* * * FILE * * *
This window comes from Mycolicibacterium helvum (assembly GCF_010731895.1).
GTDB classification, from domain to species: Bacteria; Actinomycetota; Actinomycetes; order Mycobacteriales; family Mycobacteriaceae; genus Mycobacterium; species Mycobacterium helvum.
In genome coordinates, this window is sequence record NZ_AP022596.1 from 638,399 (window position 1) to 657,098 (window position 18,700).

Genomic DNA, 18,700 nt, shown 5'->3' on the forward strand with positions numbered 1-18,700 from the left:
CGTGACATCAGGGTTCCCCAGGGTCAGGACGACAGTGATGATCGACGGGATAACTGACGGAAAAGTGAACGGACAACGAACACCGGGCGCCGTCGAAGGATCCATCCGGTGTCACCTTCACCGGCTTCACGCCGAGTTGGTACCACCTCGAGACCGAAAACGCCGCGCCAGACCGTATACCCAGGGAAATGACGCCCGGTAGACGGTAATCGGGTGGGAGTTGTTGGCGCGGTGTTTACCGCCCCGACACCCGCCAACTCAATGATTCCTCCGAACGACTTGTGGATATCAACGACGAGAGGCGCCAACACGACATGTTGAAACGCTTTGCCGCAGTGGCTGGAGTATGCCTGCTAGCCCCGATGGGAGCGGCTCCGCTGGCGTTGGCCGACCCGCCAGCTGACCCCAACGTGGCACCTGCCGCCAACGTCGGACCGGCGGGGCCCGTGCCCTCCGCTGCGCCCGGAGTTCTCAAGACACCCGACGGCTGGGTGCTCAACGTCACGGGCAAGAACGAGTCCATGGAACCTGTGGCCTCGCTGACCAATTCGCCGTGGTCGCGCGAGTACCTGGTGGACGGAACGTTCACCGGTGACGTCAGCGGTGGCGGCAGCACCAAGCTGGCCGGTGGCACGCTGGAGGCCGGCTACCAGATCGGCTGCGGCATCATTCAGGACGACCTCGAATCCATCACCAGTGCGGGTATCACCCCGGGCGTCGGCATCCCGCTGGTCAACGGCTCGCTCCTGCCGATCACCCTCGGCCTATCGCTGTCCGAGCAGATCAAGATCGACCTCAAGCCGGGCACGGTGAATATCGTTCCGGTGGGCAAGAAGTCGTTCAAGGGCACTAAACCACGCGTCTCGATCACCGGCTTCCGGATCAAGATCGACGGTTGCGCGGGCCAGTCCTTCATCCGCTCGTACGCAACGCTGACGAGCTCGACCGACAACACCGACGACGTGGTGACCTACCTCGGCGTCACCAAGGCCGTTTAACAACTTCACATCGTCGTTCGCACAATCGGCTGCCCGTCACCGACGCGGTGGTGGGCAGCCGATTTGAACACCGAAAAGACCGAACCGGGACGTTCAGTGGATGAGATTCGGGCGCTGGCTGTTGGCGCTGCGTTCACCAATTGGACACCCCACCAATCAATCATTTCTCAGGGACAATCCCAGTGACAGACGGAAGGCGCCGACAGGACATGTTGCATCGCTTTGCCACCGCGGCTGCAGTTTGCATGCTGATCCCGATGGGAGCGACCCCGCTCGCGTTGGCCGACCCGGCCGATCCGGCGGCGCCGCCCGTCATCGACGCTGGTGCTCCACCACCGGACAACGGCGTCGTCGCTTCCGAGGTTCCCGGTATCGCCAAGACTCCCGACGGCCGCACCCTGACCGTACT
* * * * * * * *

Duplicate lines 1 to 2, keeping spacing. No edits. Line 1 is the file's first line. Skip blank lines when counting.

This window comes from Mycolicibacterium helvum (assembly GCF_010731895.1).
GTDB classification, from domain to species: Bacteria; Actinomycetota; Actinomycetes; order Mycobacteriales; family Mycobacteriaceae; genus Mycobacterium; species Mycobacterium helvum.